Men, unbidden, came and believed they conquered the hills but the hills, disinclined, changed. No man outlasts the hills.
Treen. That's all. Treen she was. She hadn't bent to say more in a coon's age. No call to start now. 'Sides, nary a one that came to her cared to know her afore name. Nary a one could summon even Treen after.
The house deep in Gwrach Gorge had been home to her kin since - always, it seemed to folk. No one recalled who built it, likely not even Treen, though Lord knows she wouldn't tell if she knew. For all its weatherin', a warm and cheerful place. Splashes of color from the shelf-lined walls stocked with jars and ewers. Old wooden chairs worn shiny with time and use and molded to fit a body. The cackle of the black chickens out back lilting along the air.
She hadn't always dwelt in the house - course not, that was impossible, folk knew. Just seemed that no one alive these days could remember before Treen.
Herb Woman the kinder called her. Some, with a glance back for hidden, spoke of the Backwoods Witch. A few, braver or more foolish, inched even closer to a greater lie or the greater truth.
These folk, maybe they had heard the keening.
In the valley, the day began when he left. She arose. Said the mirror: bruised enough to hurt but not enough to be seen.
Shame masked, pride saved, and again she cried – brutal, ripping, noiseless. At last, the cloaked ache deep found form and grew, gained power and called out - still unseen but no longer unheard.
From the belly of the hills came an answer, and a beckoning.
Pain helped the needy find the way. It spirited them down the old wagon trail, up the ridges, through the thickets, into the gorge.
Lulled by the contented sounds of the black chickens, she looked around the bright room, spying ... blackberry and chicory roots, cherry bark, willow leaves, perhaps wild ginger?
"Are you comin' to me, child?" said Treen. "Just ailin' a bit and hankerin' for help, or are you comin' to me?"
She nodded, slowly.
"I'll suss out the truth, child, don't be callin' on me with no nasty selfish lie."
The old eyes missed nothing. Owl eyes, sighting telltale signs of untruths or withholding. What was glimpsed remained unspoken.
At last: "The pain will go, child. You don't get to decide. Treen don't decide. But it will go."
A death wail heard once, the soul flinches, chills. Twice, it's a truth unclothed, lay bare, and irrevocable. The third cry of the banshee, no living being recollects.
On the ancient table, worn to be almost concave, stone and glass, roots and leaves, mortar and pestle, and thick, black ... water?
"Is a way back, child, after the first. Even the second can keep. But, a tríu? The stone is thrown."
She nodded. She didn’t look away. Treen worked.
An ashen moon lighted upon the earth through skittering clouds. Mists frolicked about gullies and trickling water. But they just were, they didn't do.
The night's other whiteness, most unnatural but more nature than else, searched. The work of the soul-cry: It came when called ... and called when it came.
He started from deep asleep, winced, then laughed. Tweren't nothin' what he heard. She jumped, chilled, but no smile followed. She tucked the bedcovers higher under her chin and looked out the pane into the darkness.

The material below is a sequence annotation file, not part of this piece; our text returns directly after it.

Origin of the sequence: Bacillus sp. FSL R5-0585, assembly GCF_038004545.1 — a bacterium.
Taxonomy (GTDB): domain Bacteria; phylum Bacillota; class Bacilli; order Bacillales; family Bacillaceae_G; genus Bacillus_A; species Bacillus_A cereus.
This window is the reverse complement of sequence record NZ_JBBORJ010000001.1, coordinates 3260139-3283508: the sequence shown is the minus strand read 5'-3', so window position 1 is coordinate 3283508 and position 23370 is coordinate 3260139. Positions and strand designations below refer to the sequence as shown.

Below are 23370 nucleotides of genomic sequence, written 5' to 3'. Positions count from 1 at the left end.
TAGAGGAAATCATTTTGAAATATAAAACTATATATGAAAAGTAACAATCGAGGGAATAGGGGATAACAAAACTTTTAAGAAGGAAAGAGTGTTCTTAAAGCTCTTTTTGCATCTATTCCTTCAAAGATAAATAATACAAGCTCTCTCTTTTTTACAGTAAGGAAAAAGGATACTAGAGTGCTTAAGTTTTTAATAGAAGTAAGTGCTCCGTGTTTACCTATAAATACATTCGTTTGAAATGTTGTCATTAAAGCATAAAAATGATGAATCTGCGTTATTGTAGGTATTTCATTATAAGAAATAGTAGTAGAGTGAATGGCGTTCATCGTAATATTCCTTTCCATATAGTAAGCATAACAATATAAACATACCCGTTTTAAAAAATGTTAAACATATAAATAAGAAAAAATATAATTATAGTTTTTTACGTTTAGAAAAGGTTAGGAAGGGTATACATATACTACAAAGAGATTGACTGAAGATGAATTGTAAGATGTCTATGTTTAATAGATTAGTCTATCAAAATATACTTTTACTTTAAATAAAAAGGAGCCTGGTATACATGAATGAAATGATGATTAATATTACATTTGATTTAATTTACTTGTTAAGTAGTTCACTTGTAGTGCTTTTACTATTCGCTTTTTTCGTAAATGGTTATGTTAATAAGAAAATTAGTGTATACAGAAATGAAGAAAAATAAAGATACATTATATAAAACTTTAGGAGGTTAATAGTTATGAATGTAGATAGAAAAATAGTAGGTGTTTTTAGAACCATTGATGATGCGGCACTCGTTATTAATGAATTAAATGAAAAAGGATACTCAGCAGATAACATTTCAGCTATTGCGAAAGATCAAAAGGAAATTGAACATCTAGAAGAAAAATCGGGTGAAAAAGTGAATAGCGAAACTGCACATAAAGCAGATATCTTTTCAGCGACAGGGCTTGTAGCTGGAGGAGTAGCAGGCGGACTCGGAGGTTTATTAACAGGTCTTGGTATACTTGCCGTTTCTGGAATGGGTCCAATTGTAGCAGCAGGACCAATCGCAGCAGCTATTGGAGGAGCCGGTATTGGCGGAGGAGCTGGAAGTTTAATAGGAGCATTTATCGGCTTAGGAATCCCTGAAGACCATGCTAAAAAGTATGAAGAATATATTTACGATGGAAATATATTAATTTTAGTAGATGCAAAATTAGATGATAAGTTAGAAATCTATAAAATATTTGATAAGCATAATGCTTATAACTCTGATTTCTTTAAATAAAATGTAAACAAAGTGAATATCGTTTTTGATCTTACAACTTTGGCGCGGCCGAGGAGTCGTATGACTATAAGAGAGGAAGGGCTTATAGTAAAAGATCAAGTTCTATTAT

Despite the warmth of the sun, the fire in Gwrach Gorge blazed with purpose, consuming the air and all Treen fed it. The black chickens took heed, scattered, kept their distance.
The trees stood in silent vigil, the wind held its breath, but she didn't come back into the hills, with bawls of regret, with pleas for release.
Old bones groaned as Treen bent back toward the fire.
In the valley, he jolted awake again, but no laughter cracked the air this night. Something ... there was something. The shrill cry of a night bird. A haunting from an old dream. But the truth was a lie, he reckoned. He looked toward her.
The coldness of the wail's echo burned in the silence.
Treen worked and waited and thought. Child, this is the last time the choice be yours. Mind it well, for what fate will nigh decide, no human being can divine.
"Truth be told, though," Treen said to the black chickens, "sufferin' don't have many druthers."
Disquiet stole down from the headlands and into the valley. Folk made for home, molested by their own familiar shadows now turned sharp and poorly fitting. A presence roused under the peculiar hush that held the night.
The push of the night woke him, and her, when the air in the room drew too close for slumber. He jerked from the bed to pace, recoiling from the windows, talking aloud to himself and to no one. It was coming, he knew, but what he knew he couldn’t conjure.
The pause of the wind was a full-mouthed silence.
The whiteness, unstoppable, cleaved the darkness outside, and the specter birthed as a body without flesh, hollow eyes dead but all-seeing. The face, the face of the banshee, split, and a keening rent the night - a tríu.
White turned black, and the bloom of a smile touched her face as she closed her eyes in welcome.
A shroud seemed to cover her thoughts, remembrances, when she arose the day after the funeral. Days, perhaps weeks gone missing - though oddly unmissed. Except for the rays of the sun, all was vagueness.
So many people had she seen, so many faces unknown. Such a shock, they had said. Your loss so great, they had said.
The pain will go, child, they had said.
The power of the hills lies in how they keep their secrets. No man outlasts the hills. ________________________________________________